Levels of homocysteine in the blood increase with age, and persons with elevated homocysteine levels are at increased risk for vascular disease, heart attack, and stroke (15). Many patients with Alzheimer disease and Parkinson disease have elevated homocysteine levels; a recent prospective study of the Framingham Heart Study cohort revealed that persons with elevated homocysteine levels are at increased risk for Alzheimer disease (16). Cells produce homocysteine from the amino acid methionine; homocysteine is metabolized by remethylation to methionine by enzymes that require folic acid and cobalamin (vitamin B12) or is converted to cysteine by cystathionine β-synthase, a pyridoxine (vitamin B6)-dependent enzyme. Patients with a genetic deficiency of cystathionine β-synthase exhibit a clinical phenotype that includes mental retardation, cerebral atrophy, and seizures.
Folic acid deficiency can result in hyperhomocysteinemia, and data suggest that many patients with Alzheimer disease have very low plasma levels of folic acid (17).
Studies of animal models of Alzheimer disease and Parkinson disease have shown that, by decreasing homocysteine levels, dietary folic acid can be neuroprotective. In an amyloid precursor protein mutant mouse model of Alzheimer disease, homocysteine levels increased and hippocampal neurons degenerated when the mice were maintained on a folate-deficient diet (18). In a model of Parkinson disease, damage to dopaminergic neurons was increased and motor dysfunction was enhanced in mice maintained on a folate-deficient diet (19). These findings suggest that homocysteine may increase the risk for Alzheimer disease and Parkinson disease by rendering neurons vulnerable to age-related increases in oxidative stress. Folic acid deficiency and homocysteine may endanger neurons by promoting the accumulation of DNA damage by impairing DNA repair. The increased DNA damage may then trigger a form of programmed cell death called apoptosis(20).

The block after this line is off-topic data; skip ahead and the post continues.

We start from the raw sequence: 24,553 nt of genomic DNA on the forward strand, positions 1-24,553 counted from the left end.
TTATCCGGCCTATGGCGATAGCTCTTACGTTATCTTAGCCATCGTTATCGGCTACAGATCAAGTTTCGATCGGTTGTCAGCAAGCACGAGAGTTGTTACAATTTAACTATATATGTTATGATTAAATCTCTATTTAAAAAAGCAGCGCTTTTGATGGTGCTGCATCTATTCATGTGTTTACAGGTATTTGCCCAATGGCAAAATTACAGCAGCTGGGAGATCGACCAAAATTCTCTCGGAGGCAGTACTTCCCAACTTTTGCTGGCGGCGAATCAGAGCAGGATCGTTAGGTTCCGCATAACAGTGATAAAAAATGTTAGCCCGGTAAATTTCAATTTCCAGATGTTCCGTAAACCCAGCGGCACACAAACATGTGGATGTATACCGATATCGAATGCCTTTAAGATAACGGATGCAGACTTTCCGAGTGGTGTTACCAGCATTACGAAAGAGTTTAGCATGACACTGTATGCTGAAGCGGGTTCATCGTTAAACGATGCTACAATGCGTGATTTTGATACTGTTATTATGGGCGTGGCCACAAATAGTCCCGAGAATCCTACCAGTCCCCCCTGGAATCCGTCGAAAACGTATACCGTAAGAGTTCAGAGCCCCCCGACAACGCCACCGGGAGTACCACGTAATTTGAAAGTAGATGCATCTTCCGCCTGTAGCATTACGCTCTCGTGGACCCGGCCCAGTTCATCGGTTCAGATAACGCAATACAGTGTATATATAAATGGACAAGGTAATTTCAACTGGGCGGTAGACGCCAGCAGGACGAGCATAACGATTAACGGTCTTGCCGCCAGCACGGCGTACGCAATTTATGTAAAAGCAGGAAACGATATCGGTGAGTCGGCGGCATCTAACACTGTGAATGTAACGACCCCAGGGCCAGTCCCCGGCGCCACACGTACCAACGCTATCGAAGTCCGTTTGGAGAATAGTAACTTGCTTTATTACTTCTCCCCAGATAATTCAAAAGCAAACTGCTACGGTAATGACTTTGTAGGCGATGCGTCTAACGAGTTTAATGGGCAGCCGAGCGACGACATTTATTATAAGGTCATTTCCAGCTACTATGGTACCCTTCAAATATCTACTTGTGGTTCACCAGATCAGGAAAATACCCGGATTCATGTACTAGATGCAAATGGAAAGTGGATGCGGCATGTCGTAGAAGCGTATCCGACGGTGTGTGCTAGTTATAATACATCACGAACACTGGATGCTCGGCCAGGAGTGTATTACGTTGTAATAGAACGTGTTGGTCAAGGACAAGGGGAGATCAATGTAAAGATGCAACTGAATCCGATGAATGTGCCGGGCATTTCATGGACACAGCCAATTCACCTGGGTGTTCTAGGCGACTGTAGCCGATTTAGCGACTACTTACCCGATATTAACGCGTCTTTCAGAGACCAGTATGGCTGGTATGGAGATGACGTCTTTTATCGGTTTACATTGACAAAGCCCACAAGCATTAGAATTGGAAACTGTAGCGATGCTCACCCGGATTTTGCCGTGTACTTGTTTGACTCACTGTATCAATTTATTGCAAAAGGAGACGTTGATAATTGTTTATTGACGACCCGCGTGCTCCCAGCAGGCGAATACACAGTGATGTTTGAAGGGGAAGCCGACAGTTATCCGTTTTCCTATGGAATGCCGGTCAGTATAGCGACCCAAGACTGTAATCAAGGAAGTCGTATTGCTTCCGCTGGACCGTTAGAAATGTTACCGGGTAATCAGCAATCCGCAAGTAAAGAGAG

Neurodegenerative disorders are proving very difficult to treat, and this fact emphasizes the importance of identifying ways to prevent these diseases. The emerging epidemiologic and experimental data described earlier, together with the fact that dietary restriction consistently increases life span in all mammals studied to date, provide a strong rationale for future studies in humans to determine whether dietary restriction will reduce the risk for age-related neurodegenerative disorders. Dietary restriction may not only benefit obese persons (body mass index > 25 kg/m2); it may also reduce the risk for disease in persons whose body weights are within the “normal” range (body mass index between 20 and 25 kg/m2). The current average daily calorie intake of Americans is approximately 2700 for women and more than 3000 for men. When a person reaches a low body mass index (≤ 20 kg/m2), a daily calorie intake in the range of 1600 to 2200 calories would be expected to promote optimal health. However, randomized, controlled trials with well-defined end points are required to establish an optimum range of calorie intake before recommendations can be confidently made.
Because homocysteine level has been established as an independent risk factor for cardiovascular disease and stroke (15), it is important that homocysteine levels be measured and that (if levels are elevated) diet be appropriately modified to reduce homocysteine levels. Plasma homocysteine concentrations typically range between 5 and 15 µmol/L. The risk for cardiovascular disease, stroke, and Alzheimer disease increases considerably when homocysteine levels are greater than 10 µmol/L; it is reasonable to expect the same is true for Parkinson disease. Dietary supplementation with 400 µg of folic acid can decrease homocysteine levels by 2 to 5 µmol/L in most persons; thus, a folic acid concentration of 15 µmol/L could mean a two- to fourfold decrease in risk for Alzheimer disease. More information on homocysteine and folate can be found at the Web site of the American Heart Association (http://circ.ahajournals.org/cgi/content/full/99/1/178).